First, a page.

Post-Brexit: key IP and privacy implications Australian businesses should be aware of

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By Malcolm McBratney, Partner, and Teneille Meyer, Lawyer

Now that the dust has settled on Brexit, many of our clients are trying to understand the impact that Brexit may have on them. This article focuses on the key intellectual property (IP) and privacy implications that Australian businesses should be aware of.

Brexit: an overview

Since 31 January 2020, a Brexit transitional period has been in place and will continue until 31 December 2020. During this transitional period, nothing will change in relation to existing IP and privacy laws, as existing EU laws will continue to apply to the UK.

On 1 January 2021, the transitional period will be at an end and ‘Brexit’ will be in full force.

What happens to existing IP rights?

Registered trade marks and designs

During the transitional period, there will be no changes to EU trade mark and design applications, registrations or proceedings. At the expiry of the transitional period, all registered EU trade marks will be automatically granted equivalent trade mark rights in the UK. Similarly, holders of existing international trade mark registrations under the Madrid Protocol which designate the EU will automatically hold equivalent UK trade mark rights (as with design rights).

After these rights are granted in the UK, the UK rights will need to be renewed separately and fees will be payable in both the UK and EU for renewals going forward.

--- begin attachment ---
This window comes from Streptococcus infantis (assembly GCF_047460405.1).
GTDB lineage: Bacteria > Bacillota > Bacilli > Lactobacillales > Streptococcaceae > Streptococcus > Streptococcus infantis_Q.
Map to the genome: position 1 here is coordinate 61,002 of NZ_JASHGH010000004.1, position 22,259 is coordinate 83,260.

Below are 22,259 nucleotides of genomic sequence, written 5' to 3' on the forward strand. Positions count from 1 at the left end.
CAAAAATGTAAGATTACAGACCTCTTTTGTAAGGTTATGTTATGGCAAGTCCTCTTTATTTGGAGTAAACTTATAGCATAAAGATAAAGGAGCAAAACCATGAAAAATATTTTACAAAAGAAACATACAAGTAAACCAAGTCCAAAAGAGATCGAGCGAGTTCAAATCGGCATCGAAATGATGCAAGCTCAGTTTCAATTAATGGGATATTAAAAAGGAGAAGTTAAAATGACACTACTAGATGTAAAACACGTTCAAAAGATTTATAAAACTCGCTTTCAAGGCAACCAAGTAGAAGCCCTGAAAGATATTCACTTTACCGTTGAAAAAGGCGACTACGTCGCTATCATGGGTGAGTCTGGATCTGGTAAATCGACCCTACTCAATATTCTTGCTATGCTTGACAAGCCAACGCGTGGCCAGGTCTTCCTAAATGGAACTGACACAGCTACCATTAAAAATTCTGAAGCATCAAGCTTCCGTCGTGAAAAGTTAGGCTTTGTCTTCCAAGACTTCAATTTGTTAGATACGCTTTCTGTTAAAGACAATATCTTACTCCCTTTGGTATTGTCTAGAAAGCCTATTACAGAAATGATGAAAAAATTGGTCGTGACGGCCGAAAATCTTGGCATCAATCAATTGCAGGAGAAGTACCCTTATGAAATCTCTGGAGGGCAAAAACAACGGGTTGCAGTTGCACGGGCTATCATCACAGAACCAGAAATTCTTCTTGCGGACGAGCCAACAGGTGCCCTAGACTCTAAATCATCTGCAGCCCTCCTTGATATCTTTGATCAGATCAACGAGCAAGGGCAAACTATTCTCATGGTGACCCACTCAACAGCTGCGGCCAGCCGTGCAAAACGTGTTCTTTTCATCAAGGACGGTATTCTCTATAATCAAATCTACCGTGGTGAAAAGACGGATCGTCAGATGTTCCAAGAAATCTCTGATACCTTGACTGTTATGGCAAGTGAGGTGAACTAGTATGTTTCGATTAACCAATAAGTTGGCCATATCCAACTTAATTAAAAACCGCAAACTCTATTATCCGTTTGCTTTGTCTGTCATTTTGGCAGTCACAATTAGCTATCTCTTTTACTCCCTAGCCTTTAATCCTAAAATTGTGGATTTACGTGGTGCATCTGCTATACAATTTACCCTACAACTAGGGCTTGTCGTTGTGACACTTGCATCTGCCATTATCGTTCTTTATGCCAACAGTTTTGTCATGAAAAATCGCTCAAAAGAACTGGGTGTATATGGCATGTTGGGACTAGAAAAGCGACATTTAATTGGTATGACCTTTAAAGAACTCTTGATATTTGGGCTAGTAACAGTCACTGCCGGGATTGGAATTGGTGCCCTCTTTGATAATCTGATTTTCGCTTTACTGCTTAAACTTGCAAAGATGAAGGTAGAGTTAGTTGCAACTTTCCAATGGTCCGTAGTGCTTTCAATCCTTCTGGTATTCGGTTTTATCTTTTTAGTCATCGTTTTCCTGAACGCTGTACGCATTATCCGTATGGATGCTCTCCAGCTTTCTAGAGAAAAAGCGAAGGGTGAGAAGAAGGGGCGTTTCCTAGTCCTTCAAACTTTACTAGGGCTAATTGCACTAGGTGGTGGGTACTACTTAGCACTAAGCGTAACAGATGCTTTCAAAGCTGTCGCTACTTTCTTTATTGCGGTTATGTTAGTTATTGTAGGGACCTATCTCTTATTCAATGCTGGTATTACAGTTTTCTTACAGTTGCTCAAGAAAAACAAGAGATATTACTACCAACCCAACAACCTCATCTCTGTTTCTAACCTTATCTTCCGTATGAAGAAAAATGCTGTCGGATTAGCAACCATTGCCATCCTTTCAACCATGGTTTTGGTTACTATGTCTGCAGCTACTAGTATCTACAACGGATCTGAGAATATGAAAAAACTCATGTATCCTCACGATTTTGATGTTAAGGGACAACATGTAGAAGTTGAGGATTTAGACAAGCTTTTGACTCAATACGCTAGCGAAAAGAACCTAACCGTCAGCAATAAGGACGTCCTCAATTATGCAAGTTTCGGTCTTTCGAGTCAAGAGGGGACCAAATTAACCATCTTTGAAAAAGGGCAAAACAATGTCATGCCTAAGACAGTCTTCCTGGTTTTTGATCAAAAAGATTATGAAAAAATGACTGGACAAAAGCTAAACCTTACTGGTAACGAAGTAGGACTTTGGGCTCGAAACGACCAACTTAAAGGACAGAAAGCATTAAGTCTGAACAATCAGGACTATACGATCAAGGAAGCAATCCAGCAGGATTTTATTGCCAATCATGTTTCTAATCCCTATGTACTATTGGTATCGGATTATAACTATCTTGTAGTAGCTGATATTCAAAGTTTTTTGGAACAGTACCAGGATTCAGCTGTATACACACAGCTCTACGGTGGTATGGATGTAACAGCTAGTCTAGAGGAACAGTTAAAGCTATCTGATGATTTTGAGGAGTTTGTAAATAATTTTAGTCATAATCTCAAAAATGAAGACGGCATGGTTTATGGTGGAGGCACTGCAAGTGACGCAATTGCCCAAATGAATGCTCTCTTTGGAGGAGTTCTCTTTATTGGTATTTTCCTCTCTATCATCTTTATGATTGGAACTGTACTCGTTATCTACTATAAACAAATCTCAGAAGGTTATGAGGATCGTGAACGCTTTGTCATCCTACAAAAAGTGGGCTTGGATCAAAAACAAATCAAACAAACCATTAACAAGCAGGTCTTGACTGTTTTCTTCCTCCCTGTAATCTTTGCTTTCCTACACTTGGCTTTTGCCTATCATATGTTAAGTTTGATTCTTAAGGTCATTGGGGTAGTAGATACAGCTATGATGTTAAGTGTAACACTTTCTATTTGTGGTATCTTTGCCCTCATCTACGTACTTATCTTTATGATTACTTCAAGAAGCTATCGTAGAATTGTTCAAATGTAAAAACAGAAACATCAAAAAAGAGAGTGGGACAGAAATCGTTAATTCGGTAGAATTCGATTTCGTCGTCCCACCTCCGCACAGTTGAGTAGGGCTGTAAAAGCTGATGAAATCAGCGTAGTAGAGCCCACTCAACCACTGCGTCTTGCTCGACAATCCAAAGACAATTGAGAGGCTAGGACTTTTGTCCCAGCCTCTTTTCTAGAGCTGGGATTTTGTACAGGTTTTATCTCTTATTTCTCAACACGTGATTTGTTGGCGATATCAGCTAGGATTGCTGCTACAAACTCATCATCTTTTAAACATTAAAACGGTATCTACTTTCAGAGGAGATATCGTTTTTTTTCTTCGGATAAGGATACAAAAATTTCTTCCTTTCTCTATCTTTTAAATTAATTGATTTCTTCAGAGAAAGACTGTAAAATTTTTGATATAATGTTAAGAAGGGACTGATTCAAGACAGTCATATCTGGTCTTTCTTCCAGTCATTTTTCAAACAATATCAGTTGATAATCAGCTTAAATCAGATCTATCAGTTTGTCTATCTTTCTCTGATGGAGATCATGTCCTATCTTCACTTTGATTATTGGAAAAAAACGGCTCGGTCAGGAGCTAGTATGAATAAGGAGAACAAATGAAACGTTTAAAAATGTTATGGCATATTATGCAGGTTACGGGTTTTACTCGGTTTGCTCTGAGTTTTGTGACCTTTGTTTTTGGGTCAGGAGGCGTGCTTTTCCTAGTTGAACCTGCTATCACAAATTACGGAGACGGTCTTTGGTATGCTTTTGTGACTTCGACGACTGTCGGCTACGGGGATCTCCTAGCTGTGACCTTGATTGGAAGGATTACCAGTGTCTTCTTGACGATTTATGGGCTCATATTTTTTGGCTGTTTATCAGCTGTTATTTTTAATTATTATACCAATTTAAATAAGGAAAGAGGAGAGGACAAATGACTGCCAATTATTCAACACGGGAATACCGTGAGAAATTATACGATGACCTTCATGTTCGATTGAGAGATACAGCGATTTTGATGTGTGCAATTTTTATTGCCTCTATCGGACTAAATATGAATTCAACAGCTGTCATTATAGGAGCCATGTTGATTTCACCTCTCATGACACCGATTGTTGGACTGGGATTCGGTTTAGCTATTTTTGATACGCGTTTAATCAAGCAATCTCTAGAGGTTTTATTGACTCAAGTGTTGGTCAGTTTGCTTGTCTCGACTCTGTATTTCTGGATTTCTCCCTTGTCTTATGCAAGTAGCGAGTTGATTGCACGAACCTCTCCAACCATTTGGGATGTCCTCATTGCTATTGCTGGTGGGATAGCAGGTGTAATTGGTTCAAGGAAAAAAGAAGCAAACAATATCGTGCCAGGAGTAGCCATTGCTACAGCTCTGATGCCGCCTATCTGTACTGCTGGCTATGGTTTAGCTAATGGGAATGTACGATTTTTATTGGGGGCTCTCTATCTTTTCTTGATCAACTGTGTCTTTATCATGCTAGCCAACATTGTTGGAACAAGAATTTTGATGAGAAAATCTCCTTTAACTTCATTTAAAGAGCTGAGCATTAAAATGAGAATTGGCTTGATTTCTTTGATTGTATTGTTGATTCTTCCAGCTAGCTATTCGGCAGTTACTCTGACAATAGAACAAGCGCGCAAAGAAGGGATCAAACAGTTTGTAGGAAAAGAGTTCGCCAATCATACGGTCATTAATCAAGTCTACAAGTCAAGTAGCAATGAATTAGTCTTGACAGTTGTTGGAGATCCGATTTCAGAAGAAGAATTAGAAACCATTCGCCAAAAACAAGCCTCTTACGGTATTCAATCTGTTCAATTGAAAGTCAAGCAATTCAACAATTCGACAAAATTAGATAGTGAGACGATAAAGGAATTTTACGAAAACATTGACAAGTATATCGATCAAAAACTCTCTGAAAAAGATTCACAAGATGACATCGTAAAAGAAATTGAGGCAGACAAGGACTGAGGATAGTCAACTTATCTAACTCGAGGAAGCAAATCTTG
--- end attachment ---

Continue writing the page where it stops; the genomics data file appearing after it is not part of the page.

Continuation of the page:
Pending trade marks

After the transitional period ends, any pending EU trade marks will not be automatically granted equivalent UK trade mark rights. However, applicants may apply to register an equivalent UK trade mark in the nine months after the transitional period ends and claim the earlier EU filing date and any valid international priority the applicant had on the pending EU application.

Domain names

After the end of the transitional period, .eu domain names owned by non-EU entities (including UK entities) will be withdrawn, unless the ownership is transferred to a company that is registered in one of the remaining EU Members states.


Brexit does not affect existing or future patents as the European Patent Office, the entity that oversees the examination and grant of European patent applications, is separate from the EU.


Similarly, Brexit also does not affect protection for copyright works, as such protection is already assured by international copyright treaties.

Database rights

During and after the transitional period, any database rights that exist in the EU will continue to be recognised in both territories for the remainder of their term.

Briefly, database rights in the EU protect: (1) the content of the database (via a ‘sui generis’ right, which is not currently recognised in Australia); and (2) the structure of the database (via copyright).

If the database is an original creation, it will be automatically protected through copyright. However, copyright subsists in the structure of the database, not its content.

Conversely, if the structure of the database is not an original creation, its content can be protected from extraction and/or whole or partial reuse under the sui generis right. However, to benefit from the sui generis right, the maker of the database must be an EU national or resident. Sui generis protection is automatically granted to the maker of the database for 15 years from the creation date or from when the database is first made publicly available, provided the database meets the requirements for the protection.

What happens to future IP rights?

Trade marks and designs

After the transitional period ends, businesses will need to consider how and where they intend to use the proposed new trade marks and designs. If the business intends to use the trade marks and designs in the EU and UK, applications will need to be filed in both jurisdictions.